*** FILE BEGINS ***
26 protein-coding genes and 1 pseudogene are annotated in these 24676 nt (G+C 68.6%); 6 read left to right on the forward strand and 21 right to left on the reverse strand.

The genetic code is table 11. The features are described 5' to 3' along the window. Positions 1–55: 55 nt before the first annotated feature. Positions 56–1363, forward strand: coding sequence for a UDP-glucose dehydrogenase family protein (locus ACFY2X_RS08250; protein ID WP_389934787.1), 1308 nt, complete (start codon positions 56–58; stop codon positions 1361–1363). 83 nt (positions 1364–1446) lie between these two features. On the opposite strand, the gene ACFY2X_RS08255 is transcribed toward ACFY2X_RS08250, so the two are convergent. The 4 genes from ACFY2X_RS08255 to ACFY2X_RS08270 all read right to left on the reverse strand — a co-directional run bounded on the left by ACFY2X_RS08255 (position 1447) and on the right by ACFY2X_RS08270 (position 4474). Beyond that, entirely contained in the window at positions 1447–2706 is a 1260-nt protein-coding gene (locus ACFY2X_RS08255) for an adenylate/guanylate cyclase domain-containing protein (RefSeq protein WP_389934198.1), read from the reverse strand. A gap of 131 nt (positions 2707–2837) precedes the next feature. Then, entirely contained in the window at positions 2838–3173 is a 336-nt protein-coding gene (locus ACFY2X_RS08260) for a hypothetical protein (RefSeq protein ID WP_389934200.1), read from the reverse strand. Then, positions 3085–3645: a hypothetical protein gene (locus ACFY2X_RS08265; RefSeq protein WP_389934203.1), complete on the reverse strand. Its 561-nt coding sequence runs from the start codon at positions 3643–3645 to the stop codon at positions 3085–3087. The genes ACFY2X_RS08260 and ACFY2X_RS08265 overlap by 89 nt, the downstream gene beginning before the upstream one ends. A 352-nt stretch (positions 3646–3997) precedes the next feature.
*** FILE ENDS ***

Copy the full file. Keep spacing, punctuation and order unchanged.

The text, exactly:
26 protein-coding genes and 1 pseudogene are annotated in these 24676 nt (G+C 68.6%); 6 read left to right on the forward strand and 21 right to left on the reverse strand.

The genetic code is table 11. The features are described 5' to 3' along the window. Positions 1–55: 55 nt before the first annotated feature. Positions 56–1363, forward strand: coding sequence for a UDP-glucose dehydrogenase family protein (locus ACFY2X_RS08250; protein ID WP_389934787.1), 1308 nt, complete (start codon positions 56–58; stop codon positions 1361–1363). 83 nt (positions 1364–1446) lie between these two features. On the opposite strand, the gene ACFY2X_RS08255 is transcribed toward ACFY2X_RS08250, so the two are convergent. The 4 genes from ACFY2X_RS08255 to ACFY2X_RS08270 all read right to left on the reverse strand — a co-directional run bounded on the left by ACFY2X_RS08255 (position 1447) and on the right by ACFY2X_RS08270 (position 4474). Beyond that, entirely contained in the window at positions 1447–2706 is a 1260-nt protein-coding gene (locus ACFY2X_RS08255) for an adenylate/guanylate cyclase domain-containing protein (RefSeq protein WP_389934198.1), read from the reverse strand. A gap of 131 nt (positions 2707–2837) precedes the next feature. Then, entirely contained in the window at positions 2838–3173 is a 336-nt protein-coding gene (locus ACFY2X_RS08260) for a hypothetical protein (RefSeq protein ID WP_389934200.1), read from the reverse strand. Then, positions 3085–3645: a hypothetical protein gene (locus ACFY2X_RS08265; RefSeq protein WP_389934203.1), complete on the reverse strand. Its 561-nt coding sequence runs from the start codon at positions 3643–3645 to the stop codon at positions 3085–3087. The genes ACFY2X_RS08260 and ACFY2X_RS08265 overlap by 89 nt, the downstream gene beginning before the upstream one ends. A 352-nt stretch (positions 3646–3997) precedes the next feature.